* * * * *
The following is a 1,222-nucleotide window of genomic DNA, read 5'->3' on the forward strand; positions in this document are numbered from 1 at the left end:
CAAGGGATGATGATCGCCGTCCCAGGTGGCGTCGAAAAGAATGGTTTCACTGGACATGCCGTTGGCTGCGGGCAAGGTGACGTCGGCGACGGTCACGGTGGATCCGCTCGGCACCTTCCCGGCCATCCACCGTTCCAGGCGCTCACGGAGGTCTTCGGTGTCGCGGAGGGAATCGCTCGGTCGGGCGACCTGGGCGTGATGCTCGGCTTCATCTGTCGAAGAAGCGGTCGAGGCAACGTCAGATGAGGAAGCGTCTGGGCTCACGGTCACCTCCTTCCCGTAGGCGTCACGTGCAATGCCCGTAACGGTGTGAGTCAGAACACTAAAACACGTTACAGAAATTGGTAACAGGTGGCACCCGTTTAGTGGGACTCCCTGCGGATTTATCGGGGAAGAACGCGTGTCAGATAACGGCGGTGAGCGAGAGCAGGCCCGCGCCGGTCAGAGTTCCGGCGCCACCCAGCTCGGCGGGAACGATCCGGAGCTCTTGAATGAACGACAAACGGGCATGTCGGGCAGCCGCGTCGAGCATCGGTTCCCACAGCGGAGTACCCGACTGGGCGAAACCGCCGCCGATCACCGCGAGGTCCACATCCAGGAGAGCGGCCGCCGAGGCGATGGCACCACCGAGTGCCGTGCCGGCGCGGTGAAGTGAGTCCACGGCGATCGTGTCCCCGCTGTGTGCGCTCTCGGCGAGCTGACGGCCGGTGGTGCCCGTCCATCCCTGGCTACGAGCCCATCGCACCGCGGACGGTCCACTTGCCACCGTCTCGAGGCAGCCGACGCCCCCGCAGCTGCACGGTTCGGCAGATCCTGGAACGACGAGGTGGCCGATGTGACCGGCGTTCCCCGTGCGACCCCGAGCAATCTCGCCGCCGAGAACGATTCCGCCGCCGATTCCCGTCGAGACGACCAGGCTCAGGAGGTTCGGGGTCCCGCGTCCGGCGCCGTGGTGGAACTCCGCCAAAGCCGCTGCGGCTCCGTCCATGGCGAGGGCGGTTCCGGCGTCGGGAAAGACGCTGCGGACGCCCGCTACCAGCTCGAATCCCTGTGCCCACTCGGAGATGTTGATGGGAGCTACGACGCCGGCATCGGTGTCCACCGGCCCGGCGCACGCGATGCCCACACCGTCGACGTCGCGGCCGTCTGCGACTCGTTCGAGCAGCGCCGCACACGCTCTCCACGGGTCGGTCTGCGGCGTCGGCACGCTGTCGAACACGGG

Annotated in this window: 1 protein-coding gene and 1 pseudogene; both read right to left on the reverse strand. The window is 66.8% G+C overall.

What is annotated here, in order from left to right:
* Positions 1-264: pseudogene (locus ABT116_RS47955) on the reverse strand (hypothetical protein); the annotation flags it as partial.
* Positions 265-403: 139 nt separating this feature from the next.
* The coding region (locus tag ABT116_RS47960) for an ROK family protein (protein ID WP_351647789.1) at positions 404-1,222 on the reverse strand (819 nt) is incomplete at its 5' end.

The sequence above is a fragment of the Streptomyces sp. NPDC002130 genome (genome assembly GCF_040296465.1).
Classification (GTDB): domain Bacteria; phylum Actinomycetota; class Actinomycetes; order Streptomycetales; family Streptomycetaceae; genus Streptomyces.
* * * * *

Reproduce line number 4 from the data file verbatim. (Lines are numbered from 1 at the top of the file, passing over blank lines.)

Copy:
What is annotated here, in order from left to right: